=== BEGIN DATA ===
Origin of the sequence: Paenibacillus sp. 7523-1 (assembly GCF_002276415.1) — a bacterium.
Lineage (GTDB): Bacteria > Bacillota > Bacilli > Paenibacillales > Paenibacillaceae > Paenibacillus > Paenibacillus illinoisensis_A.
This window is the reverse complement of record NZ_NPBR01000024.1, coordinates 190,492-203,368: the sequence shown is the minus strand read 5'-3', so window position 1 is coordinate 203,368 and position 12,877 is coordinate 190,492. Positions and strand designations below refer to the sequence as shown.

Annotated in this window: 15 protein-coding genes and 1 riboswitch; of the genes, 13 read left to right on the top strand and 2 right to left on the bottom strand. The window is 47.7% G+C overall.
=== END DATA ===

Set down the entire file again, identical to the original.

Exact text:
Origin of the sequence: Paenibacillus sp. 7523-1 (assembly GCF_002276415.1) — a bacterium.
Lineage (GTDB): Bacteria > Bacillota > Bacilli > Paenibacillales > Paenibacillaceae > Paenibacillus > Paenibacillus illinoisensis_A.
This window is the reverse complement of record NZ_NPBR01000024.1, coordinates 190,492-203,368: the sequence shown is the minus strand read 5'-3', so window position 1 is coordinate 203,368 and position 12,877 is coordinate 190,492. Positions and strand designations below refer to the sequence as shown.

Annotated in this window: 15 protein-coding genes and 1 riboswitch; of the genes, 13 read left to right on the top strand and 2 right to left on the bottom strand. The window is 47.7% G+C overall.